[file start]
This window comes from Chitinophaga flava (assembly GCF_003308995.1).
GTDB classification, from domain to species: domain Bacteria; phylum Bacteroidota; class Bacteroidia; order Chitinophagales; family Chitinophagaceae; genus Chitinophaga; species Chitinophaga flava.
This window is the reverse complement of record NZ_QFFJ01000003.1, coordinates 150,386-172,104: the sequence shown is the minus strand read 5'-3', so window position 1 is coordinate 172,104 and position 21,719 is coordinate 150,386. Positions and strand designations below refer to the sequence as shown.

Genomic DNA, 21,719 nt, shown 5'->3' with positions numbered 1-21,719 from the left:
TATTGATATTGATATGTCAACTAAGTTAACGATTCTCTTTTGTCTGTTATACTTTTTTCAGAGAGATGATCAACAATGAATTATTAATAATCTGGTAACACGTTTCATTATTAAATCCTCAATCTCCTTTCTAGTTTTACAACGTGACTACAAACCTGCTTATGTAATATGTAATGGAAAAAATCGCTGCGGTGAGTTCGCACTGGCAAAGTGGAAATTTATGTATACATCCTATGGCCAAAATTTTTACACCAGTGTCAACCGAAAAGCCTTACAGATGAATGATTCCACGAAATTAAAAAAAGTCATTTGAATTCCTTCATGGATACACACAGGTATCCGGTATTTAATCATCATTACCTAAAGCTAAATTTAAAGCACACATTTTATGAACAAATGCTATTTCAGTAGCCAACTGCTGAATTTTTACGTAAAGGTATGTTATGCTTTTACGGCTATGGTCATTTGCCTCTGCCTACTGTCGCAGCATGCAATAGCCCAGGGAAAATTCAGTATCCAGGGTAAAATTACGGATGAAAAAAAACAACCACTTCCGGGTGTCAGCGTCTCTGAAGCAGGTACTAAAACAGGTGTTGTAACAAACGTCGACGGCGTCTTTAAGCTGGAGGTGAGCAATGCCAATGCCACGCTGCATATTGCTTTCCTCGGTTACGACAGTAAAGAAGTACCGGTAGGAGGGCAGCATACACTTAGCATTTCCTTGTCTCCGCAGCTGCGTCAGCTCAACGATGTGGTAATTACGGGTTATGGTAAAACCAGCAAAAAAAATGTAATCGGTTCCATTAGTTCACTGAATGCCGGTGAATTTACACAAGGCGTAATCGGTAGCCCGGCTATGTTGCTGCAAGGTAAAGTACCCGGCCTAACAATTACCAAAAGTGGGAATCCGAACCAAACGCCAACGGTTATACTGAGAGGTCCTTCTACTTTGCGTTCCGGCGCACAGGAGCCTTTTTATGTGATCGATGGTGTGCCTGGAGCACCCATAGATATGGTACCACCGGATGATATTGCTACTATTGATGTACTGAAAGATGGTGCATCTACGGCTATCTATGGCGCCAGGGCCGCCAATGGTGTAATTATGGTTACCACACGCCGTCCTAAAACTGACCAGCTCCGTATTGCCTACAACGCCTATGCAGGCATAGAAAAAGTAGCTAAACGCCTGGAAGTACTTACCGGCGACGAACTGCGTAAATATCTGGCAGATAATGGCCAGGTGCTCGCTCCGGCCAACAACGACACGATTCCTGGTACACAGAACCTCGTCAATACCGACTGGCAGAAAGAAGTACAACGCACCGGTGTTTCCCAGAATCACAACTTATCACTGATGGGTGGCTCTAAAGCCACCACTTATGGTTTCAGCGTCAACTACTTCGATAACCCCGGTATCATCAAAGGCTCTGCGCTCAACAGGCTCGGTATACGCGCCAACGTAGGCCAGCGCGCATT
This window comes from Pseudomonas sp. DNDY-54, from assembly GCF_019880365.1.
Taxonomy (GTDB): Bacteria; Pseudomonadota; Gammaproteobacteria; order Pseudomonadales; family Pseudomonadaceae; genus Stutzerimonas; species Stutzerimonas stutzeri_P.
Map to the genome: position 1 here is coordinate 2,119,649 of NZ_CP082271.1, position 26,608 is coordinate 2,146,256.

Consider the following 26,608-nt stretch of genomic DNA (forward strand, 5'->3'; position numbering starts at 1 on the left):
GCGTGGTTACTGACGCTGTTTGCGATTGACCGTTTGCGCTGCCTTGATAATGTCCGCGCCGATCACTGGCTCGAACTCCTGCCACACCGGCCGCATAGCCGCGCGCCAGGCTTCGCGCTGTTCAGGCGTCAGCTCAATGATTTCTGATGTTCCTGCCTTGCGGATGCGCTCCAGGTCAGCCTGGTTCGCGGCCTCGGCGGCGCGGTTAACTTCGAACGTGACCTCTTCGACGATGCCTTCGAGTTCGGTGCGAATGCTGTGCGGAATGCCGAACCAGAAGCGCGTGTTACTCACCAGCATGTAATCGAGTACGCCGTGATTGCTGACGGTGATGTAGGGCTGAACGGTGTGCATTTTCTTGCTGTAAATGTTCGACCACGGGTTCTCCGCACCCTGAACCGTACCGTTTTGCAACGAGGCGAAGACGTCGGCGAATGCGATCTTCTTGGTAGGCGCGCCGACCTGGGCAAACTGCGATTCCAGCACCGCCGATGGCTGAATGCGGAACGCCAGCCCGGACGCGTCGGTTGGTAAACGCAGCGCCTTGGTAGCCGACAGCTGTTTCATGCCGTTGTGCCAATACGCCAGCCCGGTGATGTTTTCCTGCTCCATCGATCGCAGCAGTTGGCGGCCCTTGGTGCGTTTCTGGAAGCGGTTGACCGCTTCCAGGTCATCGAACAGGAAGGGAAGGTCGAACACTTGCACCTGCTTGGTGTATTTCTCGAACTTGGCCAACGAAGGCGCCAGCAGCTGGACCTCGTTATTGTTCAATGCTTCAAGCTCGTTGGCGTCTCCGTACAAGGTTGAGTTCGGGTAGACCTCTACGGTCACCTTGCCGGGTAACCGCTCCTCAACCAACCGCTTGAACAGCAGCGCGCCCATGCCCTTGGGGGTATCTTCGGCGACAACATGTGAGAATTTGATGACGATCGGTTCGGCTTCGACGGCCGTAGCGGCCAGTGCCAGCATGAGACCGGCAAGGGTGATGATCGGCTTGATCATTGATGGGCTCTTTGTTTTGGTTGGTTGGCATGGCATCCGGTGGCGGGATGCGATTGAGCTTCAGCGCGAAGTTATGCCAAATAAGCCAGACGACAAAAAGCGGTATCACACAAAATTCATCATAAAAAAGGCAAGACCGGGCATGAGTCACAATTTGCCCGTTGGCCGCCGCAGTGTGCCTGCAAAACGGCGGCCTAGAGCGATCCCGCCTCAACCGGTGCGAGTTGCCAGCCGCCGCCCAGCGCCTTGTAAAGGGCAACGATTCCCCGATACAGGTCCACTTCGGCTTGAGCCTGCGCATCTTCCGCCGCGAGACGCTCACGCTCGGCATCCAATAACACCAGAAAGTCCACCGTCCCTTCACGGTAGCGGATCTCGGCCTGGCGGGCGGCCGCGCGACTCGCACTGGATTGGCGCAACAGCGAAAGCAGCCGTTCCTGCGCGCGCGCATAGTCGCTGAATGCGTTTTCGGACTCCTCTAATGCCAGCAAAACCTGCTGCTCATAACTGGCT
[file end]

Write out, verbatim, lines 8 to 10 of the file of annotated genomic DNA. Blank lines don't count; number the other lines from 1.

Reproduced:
Map to the genome: position 1 here is coordinate 2,119,649 of NZ_CP082271.1, position 26,608 is coordinate 2,146,256.

Consider the following 26,608-nt stretch of genomic DNA (forward strand, 5'->3'; position numbering starts at 1 on the left):
GCGTGGTTACTGACGCTGTTTGCGATTGACCGTTTGCGCTGCCTTGATAATGTCCGCGCCGATCACTGGCTCGAACTCCTGCCACACCGGCCGCATAGCCGCGCGCCAGGCTTCGCGCTGTTCAGGCGTCAGCTCAATGATTTCTGATGTTCCTGCCTTGCGGATGCGCTCCAGGTCAGCCTGGTTCGCGGCCTCGGCGGCGCGGTTAACTTCGAACGTGACCTCTTCGACGATGCCTTCGAGTTCGGTGCGAATGCTGTGCGGAATGCCGAACCAGAAGCGCGTGTTACTCACCAGCATGTAATCGAGTACGCCGTGATTGCTGACGGTGATGTAGGGCTGAACGGTGTGCATTTTCTTGCTGTAAATGTTCGACCACGGGTTCTCCGCACCCTGAACCGTACCGTTTTGCAACGAGGCGAAGACGTCGGCGAATGCGATCTTCTTGGTAGGCGCGCCGACCTGGGCAAACTGCGATTCCAGCACCGCCGATGGCTGAATGCGGAACGCCAGCCCGGACGCGTCGGTTGGTAAACGCAGCGCCTTGGTAGCCGACAGCTGTTTCATGCCGTTGTGCCAATACGCCAGCCCGGTGATGTTTTCCTGCTCCATCGATCGCAGCAGTTGGCGGCCCTTGGTGCGTTTCTGGAAGCGGTTGACCGCTTCCAGGTCATCGAACAGGAAGGGAAGGTCGAACACTTGCACCTGCTTGGTGTATTTCTCGAACTTGGCCAACGAAGGCGCCAGCAGCTGGACCTCGTTATTGTTCAATGCTTCAAGCTCGTTGGCGTCTCCGTACAAGGTTGAGTTCGGGTAGACCTCTACGGTCACCTTGCCGGGTAACCGCTCCTCAACCAACCGCTTGAACAGCAGCGCGCCCATGCCCTTGGGGGTATCTTCGGCGACAACATGTGAGAATTTGATGACGATCGGTTCGGCTTCGACGGCCGTAGCGGCCAGTGCCAGCATGAGACCGGCAAGGGTGATGATCGGCTTGATCATTGATGGGCTCTTTGTTTTGGTTGGTTGGCATGGCATCCGGTGGCGGGATGCGATTGAGCTTCAGCGCGAAGTTATGCCAAATAAGCCAGACGACAAAAAGCGGTATCACACAAAATTCATCATAAAAAAGGCAAGACCGGGCATGAGTCACAATTTGCCCGTTGGCCGCCGCAGTGTGCCTGCAAAACGGCGGCCTAGAGCGATCCCGCCTCAACCGGTGCGAGTTGCCAGCCGCCGCCCAGCGCCTTGTAAAGGGCAACGATTCCCCGATACAGGTCCACTTCGGCTTGAGCCTGCGCATCTTCCGCCGCGAGACGCTCACGCTCGGCATCCAATAACACCAGAAAGTCCACCGTCCCTTCACGGTAGCGGATCTCGGCCTGGCGGGCGGCCGCGCGACTCGCACTGGATTGGCGCAACAGCGAAAGCAGCCGTTCCTGCGCGCGCGCATAGTCGCTGAATGCGTTTTCGGACTCCTCTAATGCCAGCAAAACCTGCTGCTCATAACTGGCT